From Germany via Dangerous Minds comes this stunning 3-D architectural illusion: A square building appears possessed, its facade rippling, segmenting and mutating. Giant hands manipulate the building's surface and then dissolve. A wave ripples through the building's bricks as if it were shivering. It's called "How it would be, if a house was dreaming," and it's a trompe-l'oeuil video projection by Hamburg-based creative collective UrbanScreen. The title's perfectly apt, as these look like nothing so much as disjoint visions flitting across the subconscious of a slumbering building. The building in question is O.M. Unger's Galerie der Gegenwart in Hamburg, completed in 1997 as the final wing of the Kunsthalle Hamburg art museum. Its facade is flat, gridded, and largely windowless, severe by day, but a perfect pixellated canvas for UrbanScreen's fantasies by night. A steady stream of passers-by on the sidewalk below—some stopping to watch, others simply going about their business—make the metamorphosing building behind them seem all the more surreal.
Posts tagged with "Installations":
During our interview with André, the renowned hotelier talked about how he likes to give each of his hotels its own personality, a reflection of himself. Well, as the hotel continues its soft opening, it has gotten another personal touch, namely the above video by Marco Brambilla installed in the elevators. If you can't already tell, it's a trip from hell to heaven in concert with the elevator's ascent up the Standard New York's 20 stories. Which begs the question: If you're staying on the lower floors, are you trapped in purgatory?
Architect and man about town Kevin Greenberg sends along this dispatch from Kenmare Street. Reef, a new kinetic installation at the Storefront for Art and Architecture, exists at the intersection of “the super-exclusive and the trite,” according to its creators, Rob Ley and Joshua Stein. Composed primarily of densely-packed rows of lightweight fins anchored by Shape Memory Alloys (SMAs) across a metal armature, Reef simulates the unmistakable movement of muscle on bone, eschewing the jerky mechanical inelegance of a previous age in favor of bio-mimesis and the “semi-conscious willfulness” of a school of startled guppies or a field of flowers in thrall to the sun. The materials that afford Reef its movement profile (each fin commands a 160-degree range of motion) have previously been applied to both military technology and cheap toys—Stein and Ley initially were inspired by a $10 plastic butterfly—imbuing the system with a pleasant friction between the high and low. Reef’s ambiguity extends beyond its material composition. By design, Reef occupies a grey area between sculpture and structure, and its subtle, fluid movements evoke a basic form of life. Stein and Ley hope that those who encounter Reef will be forced to engage it in an unfamiliar way—to, in their words, “befriend” the softly undulating fins, or to be repelled by them. For its creators, Reef represents a new model for architecture: sidestepping usefulness, it is a study for environment as companion, or at least co-presence. Stein and Ley envision users eventually experiencing a biokinetic environment like Reef in the same way one might approach an encounter with a domestic robot or other form of semi-sentient intelligence. “It’s a type of movement that connotes consciousness,” Ley told us. “Like a Venus flytrap, or a sea anemone.” And Stein added: “We asked ourselves, could you get the average person to project consciousness onto the installation?” Depending on your perspective, the elegant palpitation of the fins is, according to Ley, “creepy, sexy, friendly, or bizarre.” It’s also capricious. “We were very conscious that we were treading in a territory that’s the realm of novelty toys,” Stein says. At a glance, it’s clear that Reef’s moving parts are not in any sense functional. Although the architects concede that the technology that animates Reef could be tailored to a more practical application (they’ve been approached to conduct façade studies and climate control modeling), for Ley and Stein such concerns are beside the point. Reef is an attempt to create a new kind of relationship between structure and end user. For Stein and Ley, who both have training in the visual arts as well as architecture, Storefront was the perfect setting for Reef. From the street, Reef’s long, sinuous profile, with its rows of translucent plastic fins, contrasts beautifully with the hard angles of Storefront’s signature swiveling apertures. Lit from above, the installation takes on the luminous quality of an alien form nestled in the ocean’s silent depths. On Tuesday night, as curious visitors filled the space and (as is often the case at Storefront events) spilled out into the humid evening air, Reef’s fins billowed coolly beneath the lights, seductively evoking a quality of animal potential. Reef will be on display through August 1. And next Thursday, June 4th, Ley and Stein will make an appearance at Storefront to discuss Reef and their collaborative practice.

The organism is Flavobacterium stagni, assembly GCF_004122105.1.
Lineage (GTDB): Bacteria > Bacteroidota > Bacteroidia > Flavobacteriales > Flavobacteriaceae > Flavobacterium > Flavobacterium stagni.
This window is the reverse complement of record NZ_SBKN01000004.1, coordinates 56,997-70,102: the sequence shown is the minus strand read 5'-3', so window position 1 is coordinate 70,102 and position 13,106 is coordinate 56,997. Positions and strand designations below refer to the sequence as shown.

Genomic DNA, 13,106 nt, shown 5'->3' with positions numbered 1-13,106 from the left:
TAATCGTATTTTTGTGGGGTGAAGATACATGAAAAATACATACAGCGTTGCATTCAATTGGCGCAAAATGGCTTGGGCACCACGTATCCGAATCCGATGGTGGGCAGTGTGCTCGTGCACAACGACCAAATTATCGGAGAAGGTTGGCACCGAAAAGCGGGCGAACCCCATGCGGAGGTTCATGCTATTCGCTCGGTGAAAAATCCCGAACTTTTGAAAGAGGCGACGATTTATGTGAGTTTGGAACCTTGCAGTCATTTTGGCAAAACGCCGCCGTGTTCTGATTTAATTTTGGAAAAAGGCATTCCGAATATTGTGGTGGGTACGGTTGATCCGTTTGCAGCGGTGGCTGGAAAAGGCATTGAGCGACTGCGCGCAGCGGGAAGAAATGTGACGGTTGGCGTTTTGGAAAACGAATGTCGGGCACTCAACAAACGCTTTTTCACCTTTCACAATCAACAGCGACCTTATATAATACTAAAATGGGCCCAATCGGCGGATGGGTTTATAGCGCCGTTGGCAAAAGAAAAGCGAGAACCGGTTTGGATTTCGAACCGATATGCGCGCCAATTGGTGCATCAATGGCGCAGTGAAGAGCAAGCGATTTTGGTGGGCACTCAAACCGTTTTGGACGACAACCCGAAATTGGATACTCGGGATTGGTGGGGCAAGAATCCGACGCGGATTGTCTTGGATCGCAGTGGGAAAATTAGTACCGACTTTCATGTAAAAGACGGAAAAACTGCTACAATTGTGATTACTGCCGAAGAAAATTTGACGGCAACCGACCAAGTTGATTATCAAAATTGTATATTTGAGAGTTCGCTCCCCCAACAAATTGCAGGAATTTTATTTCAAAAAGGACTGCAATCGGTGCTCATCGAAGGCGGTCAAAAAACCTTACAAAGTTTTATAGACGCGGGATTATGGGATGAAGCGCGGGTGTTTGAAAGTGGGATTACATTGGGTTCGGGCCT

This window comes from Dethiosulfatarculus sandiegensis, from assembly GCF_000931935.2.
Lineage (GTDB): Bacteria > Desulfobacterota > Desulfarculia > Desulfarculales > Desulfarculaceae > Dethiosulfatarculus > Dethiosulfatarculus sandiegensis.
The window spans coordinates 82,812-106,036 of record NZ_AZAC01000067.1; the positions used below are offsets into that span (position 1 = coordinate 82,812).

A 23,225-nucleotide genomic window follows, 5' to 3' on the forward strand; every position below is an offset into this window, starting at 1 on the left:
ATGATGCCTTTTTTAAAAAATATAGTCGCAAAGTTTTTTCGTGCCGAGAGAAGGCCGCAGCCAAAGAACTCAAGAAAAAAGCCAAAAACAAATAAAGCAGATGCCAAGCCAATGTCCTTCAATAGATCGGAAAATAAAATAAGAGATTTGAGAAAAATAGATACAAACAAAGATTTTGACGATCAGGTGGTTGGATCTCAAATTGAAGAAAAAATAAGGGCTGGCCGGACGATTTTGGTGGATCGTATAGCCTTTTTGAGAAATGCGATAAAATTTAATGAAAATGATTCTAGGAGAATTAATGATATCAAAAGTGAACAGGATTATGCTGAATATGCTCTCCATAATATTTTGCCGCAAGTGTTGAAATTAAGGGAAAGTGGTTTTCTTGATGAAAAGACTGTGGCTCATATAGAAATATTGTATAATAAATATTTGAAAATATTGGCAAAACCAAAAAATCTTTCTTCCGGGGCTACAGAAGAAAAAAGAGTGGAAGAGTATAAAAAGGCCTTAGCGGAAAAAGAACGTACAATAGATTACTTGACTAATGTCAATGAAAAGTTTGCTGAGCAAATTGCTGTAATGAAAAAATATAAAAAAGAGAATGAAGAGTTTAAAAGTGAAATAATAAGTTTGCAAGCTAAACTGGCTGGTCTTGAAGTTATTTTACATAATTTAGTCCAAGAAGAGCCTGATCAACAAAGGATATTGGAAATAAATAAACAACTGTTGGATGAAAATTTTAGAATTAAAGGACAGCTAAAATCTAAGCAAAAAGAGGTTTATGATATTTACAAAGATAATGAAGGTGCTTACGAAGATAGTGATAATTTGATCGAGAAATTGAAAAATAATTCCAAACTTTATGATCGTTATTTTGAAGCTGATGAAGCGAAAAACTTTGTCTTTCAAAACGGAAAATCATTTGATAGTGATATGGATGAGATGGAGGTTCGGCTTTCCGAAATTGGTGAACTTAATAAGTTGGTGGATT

When the Modern reopened its Yoshio Taniguchi-designed doors in 2004, critical opinion of the new building was split. Some critics and museum visitors complained that the building, and the institution it housed, seemed to lack a point of view, and that it was geared more toward moving hoards of tourists than to contemplative art viewing. One longtime MoMA watcher, however, cautioned me, “We always hate the new MoMA. Then you get used to it and grow to love it.” While hoards of tourists have not gone away, recently the museum seems to be getting more comfortable in its skin. In the architecture and design galleries, small thematic exhibitions have helped to focus the viewing experience, breaking down the Greatest Hits approach that has made so many design galleries indistinguishable from showrooms. Currently on view are strong capsule exhibitions on Jean Prouvé, the graphic designer George Lois, and a group show called Rough Cut: Design Takes on a Sharp Edge (which is a bit of a rehash of Safe: Design Takes on Risk, but is full of interesting work). Perhaps the most challenging area of the new building is the vast five story atrium, currently, and pleasantly, inhabited by a massive video installation, Pipliotti Rist: Pour Your Body Out (7354 Cubic Meters), commissioned by the Museum specifically for the space. While large-scale installations have become common in museums, and are geared to spectacle hungry cultural travelers, there is something joyful and welcoming about Rist’s piece, especially during the holidays in congested midtown. Pour Your Body Out invites you to recline on a massive circular couch, embedded with speakers, to take in the color saturated show and immerse yourself in what chief media curator Klaus Biesenbach called an image “pool.” Rist has said she wanted the installation to “kiss Taniguchi.” Even at 25 feet high, Rist’s video only begins to fill the atrium, though she cleverly covered the high catwalks with pink curtains, containing the sound and providing some much needed warmth and intimacy to the vast white space. In the video below, Biesenbach discusses the installation and how it is meant to work in Taniguchi’s gallery. Pour Your Body Out is on view through Feburary 2.